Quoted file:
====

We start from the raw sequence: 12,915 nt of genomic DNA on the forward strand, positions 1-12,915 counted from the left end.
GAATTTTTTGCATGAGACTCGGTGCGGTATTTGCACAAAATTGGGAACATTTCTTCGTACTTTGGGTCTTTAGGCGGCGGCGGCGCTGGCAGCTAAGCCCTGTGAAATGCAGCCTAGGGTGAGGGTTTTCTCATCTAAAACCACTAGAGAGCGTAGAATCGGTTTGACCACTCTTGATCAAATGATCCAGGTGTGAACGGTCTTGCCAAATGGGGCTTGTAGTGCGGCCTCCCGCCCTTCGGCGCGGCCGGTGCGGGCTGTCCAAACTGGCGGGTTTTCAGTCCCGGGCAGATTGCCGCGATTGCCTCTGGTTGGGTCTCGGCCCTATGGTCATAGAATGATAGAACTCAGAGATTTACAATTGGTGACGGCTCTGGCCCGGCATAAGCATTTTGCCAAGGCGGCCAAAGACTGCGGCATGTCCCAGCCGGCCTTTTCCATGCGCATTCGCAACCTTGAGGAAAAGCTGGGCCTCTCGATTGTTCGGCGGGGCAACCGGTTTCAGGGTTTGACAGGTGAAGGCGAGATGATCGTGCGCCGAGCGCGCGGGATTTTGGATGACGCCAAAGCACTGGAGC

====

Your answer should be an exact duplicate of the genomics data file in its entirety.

We start from the raw sequence: 12,915 nt of genomic DNA on the forward strand, positions 1-12,915 counted from the left end.
GAATTTTTTGCATGAGACTCGGTGCGGTATTTGCACAAAATTGGGAACATTTCTTCGTACTTTGGGTCTTTAGGCGGCGGCGGCGCTGGCAGCTAAGCCCTGTGAAATGCAGCCTAGGGTGAGGGTTTTCTCATCTAAAACCACTAGAGAGCGTAGAATCGGTTTGACCACTCTTGATCAAATGATCCAGGTGTGAACGGTCTTGCCAAATGGGGCTTGTAGTGCGGCCTCCCGCCCTTCGGCGCGGCCGGTGCGGGCTGTCCAAACTGGCGGGTTTTCAGTCCCGGGCAGATTGCCGCGATTGCCTCTGGTTGGGTCTCGGCCCTATGGTCATAGAATGATAGAACTCAGAGATTTACAATTGGTGACGGCTCTGGCCCGGCATAAGCATTTTGCCAAGGCGGCCAAAGACTGCGGCATGTCCCAGCCGGCCTTTTCCATGCGCATTCGCAACCTTGAGGAAAAGCTGGGCCTCTCGATTGTTCGGCGGGGCAACCGGTTTCAGGGTTTGACAGGTGAAGGCGAGATGATCGTGCGCCGAGCGCGCGGGATTTTGGATGACGCCAAAGCACTGGAGC